I wasn't exactly holding out hope that this saddle would work given that I'd tried a similar saddle 2 weeks ago (a version of an older Stubben) that clearly did not fit the minute you sat it on his back with out even having to seriously look at it. BUT... drum roll...... this one  actually fit him really, really well! And, the better news is that it fit us both appropriately! So I am now the proud owner to be of a Stubben Siegfried all purpose saddle originally made in Switzerland and sold for over $2400 brand new. I'm getting it for about a fifth of that price and my trainer is amazing because she's buying it and allowing me to use it until I can actually afford to buy it off her which is going to entail me selling my 2 saddles both of which don't fit Rio, but are good saddles. When its all said and done I should actually make money if I get my asking price for the two I'm selling and Rio finally gets to ride in a saddle that doesn't make his back sore.

It was amazing to actually feel him loosen his back muscles and swing underneath me. He's a good mover and always has been for a foundation bred Appaloosa, but now I have a better understanding of why he took so long to truly warm up under saddle and go at his best. He may  not have been noticably sore to the touch with the dressage saddle, but I would ride 30 minutes of walk trot just to get him moving freely because the saddle was sitting down on his spine. And, when I rode in any other saddle it was always obvious that it made him very sore the next day.

Part of the reason I started looking at new saddles was also, so  that I could do some more jumping. If you've ever jumped in a dressage saddle you know its not the easiest thing to do. My trainer is bringing out jump standards since I don't have any at my current barn and I'll be set to "jump" (no pun intended) back into regular training now that I have a saddle that allows proper form over fences.

For the sake of trying a jump with the new saddle before making a decision we hopped over some drainage pipe covering that was out in the pasture.... more like a small novice cross country jump then a show jump fence. It was about 2'6 solid and fairly wide.  Let me put this into perspective for you. Rio used to stop at a small 6 inch cross rail throwing on the breaks and looking back at me like I was crazy when we first attempted jumping years ago. Since working with our current trainer his willingness to approach a jump has improved hugely. He's been taking small cross rails that were a foot or less and more recently I started taking him over verticals slowly raising them to see what I could convince him to do. He'd been over logs on the trail, but nothing more then 6-12 inches wide and barely off the ground. Until today the most he'd done was a 2'3 vertical which is super skinny, not really all that big or imposing looking  fence, but enough of a jump that the horse has to do more then just step over it.

I thought for sure the more solid object would send us straight back to square one, but not only did he take it easily he cleared it more then once and from a trot on a short approach with a rider, who' lets face it,  may not be green in her over all riding skills,  but is when it comes to jumping and seeing distance. I was absolutely over the moon with his work today.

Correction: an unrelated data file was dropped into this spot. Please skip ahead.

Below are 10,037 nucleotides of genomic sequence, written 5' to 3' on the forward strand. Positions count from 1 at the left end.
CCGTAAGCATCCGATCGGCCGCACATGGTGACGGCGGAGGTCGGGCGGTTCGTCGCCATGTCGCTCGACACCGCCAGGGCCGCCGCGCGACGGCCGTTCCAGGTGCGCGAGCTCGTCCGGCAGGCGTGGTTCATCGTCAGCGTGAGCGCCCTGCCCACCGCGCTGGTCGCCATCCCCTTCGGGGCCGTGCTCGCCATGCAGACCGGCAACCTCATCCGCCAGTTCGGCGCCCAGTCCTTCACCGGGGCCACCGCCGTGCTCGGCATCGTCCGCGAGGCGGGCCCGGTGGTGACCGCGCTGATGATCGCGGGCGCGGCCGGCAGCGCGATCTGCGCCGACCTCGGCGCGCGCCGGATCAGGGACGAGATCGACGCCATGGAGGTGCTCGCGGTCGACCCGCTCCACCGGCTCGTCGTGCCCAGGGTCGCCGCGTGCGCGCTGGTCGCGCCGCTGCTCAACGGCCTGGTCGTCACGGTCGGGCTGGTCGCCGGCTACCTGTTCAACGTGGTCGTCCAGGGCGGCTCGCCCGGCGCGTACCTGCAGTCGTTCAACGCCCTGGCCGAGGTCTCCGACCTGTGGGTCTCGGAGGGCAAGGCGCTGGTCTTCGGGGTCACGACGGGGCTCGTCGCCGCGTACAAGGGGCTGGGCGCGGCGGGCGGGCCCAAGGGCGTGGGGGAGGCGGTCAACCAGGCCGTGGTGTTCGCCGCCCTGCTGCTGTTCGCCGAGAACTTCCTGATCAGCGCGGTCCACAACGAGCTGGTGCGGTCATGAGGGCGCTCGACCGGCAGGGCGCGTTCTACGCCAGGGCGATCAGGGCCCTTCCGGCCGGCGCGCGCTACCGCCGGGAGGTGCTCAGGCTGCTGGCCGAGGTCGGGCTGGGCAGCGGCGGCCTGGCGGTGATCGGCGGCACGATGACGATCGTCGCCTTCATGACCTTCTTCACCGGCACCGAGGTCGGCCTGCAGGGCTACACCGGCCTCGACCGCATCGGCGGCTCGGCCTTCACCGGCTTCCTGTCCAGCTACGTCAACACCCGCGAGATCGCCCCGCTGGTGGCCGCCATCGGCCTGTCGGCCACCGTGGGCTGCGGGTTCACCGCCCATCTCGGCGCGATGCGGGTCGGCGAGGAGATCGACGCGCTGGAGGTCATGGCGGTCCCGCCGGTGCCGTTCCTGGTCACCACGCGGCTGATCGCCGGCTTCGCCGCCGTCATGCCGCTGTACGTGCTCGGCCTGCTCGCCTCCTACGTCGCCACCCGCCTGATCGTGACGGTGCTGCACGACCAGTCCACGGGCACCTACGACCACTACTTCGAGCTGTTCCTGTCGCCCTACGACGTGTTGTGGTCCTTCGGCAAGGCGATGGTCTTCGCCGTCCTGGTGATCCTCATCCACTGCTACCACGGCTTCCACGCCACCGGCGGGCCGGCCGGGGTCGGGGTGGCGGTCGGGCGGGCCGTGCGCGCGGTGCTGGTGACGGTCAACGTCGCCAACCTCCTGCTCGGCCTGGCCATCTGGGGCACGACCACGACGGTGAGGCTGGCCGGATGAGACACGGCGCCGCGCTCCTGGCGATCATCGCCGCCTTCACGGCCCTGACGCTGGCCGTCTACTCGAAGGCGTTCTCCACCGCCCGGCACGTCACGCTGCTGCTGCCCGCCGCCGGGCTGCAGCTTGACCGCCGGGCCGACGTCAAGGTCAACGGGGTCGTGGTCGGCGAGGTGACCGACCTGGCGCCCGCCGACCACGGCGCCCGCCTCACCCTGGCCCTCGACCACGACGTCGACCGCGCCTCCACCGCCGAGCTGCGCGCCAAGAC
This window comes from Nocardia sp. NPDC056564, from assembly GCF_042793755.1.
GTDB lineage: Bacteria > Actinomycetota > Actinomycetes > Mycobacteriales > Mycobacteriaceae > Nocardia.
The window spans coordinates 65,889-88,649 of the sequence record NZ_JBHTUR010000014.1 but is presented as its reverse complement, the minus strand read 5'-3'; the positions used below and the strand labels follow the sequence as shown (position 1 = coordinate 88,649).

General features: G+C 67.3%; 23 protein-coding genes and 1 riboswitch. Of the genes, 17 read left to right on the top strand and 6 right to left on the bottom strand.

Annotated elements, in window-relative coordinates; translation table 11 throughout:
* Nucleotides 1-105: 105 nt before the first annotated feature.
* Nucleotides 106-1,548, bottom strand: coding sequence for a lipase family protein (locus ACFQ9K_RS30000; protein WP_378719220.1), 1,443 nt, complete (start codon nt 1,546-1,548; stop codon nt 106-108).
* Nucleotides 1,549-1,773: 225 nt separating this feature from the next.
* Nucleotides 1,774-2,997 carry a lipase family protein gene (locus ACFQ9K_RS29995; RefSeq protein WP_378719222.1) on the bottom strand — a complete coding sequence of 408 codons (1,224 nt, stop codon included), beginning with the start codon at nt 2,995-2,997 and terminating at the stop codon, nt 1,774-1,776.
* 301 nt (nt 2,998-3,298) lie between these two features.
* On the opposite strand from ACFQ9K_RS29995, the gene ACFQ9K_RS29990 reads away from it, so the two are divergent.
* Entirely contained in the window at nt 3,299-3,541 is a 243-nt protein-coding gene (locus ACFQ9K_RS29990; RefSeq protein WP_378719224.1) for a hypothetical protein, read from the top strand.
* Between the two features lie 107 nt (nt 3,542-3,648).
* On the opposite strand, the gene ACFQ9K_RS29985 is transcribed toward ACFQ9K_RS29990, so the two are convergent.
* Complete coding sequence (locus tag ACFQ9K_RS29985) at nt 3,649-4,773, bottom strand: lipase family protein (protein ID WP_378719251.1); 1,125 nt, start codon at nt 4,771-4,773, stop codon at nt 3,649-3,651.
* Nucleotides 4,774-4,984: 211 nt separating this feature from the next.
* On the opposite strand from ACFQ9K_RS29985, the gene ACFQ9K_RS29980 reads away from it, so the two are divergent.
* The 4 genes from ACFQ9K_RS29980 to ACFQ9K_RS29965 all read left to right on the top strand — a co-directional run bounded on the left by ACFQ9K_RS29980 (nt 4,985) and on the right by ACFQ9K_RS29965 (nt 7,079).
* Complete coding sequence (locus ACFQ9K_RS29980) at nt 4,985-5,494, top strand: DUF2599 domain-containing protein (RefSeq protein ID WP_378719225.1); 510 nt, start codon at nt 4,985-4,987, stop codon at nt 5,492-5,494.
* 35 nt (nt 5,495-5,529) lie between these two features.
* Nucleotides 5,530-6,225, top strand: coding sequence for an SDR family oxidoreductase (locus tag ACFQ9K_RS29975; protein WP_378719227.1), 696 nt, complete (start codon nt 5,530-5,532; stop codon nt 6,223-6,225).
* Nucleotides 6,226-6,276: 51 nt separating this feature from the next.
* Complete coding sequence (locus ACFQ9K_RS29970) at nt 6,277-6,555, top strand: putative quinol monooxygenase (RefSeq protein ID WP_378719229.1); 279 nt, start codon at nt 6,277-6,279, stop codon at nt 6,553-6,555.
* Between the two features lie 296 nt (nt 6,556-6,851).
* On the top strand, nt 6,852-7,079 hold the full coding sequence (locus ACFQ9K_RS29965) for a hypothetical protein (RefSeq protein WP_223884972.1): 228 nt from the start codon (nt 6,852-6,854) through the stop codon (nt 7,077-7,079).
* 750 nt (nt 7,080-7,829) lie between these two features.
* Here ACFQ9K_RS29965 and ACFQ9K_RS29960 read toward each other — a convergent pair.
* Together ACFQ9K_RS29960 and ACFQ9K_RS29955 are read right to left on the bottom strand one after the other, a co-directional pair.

As for me, I felt a little awkward and out of sorts in the saddle at first and I was unsure, but the more I rode the more comfortable I became with the saddle. I'm used to having more of a knee block for support, but that's only because I was riding with a shorter jump length stirrup in my dressage saddle so my knee would hit the more prominent knee roll and I would use that as a crutch to support my seat, but in reality I was never riding in correct position no matter what I did short of dropping my stirrups which created other issues for me so I was never really free to move with the horse or use my body effectively when riding.

The trainer's assessment was that Rio did indeed move much more freely under this saddle and that she'd never seen my position better then it was after riding in this saddle for just 30 minutes. I made the decision to go ahead and get the saddle knowing that I would have to work to build up my muscles and muscle memory to a point where I am truly riding correctly, and that while it was a very different feel this saddle would help me accomplish that. It helped the decision making process that my trainer was so supportive of the choice and so knowledgable being a former international level evener and Grand Prix jumper with years of experience behind her. I am beyond blessed to have found her. Especially given that there is no way I could have purchased a second saddle with out first selling my other saddles. She so willingly stepped in to help out and is just an amazing fiend and teacher.

I was also happy to see that she was happy with Rio's weight gain! I see him all the time so sometimes I think its wishful thinking that he's gained, but she took one look at him after not seeing him for 3 weeks and said "no, he looks a hundred times better". I hopped on him bareback while we were waiting for my trainer and was pleasantly surprised to find that I was actually very comfortable. His top line has filled out quite a bit and it wasn't like riding on... I can't even come up with a good description, but if you've ridden bareback on a skinny horse you now its not comfortable....

I'm getting to know the owner and other boarders and really like the new barn, and most importantly Rio is happy and healthy.

Over all, despite missing out on the trail ride, it was just a really good day!


Tuesday, October 15, 2013

The One In Which We Play Musical Barns...

Ready to move out...
 I may not have written a blog in a while, but that doesn't mean there's not lots to update... if anyone even really reads my blog given how sporadic I am about posting regularly.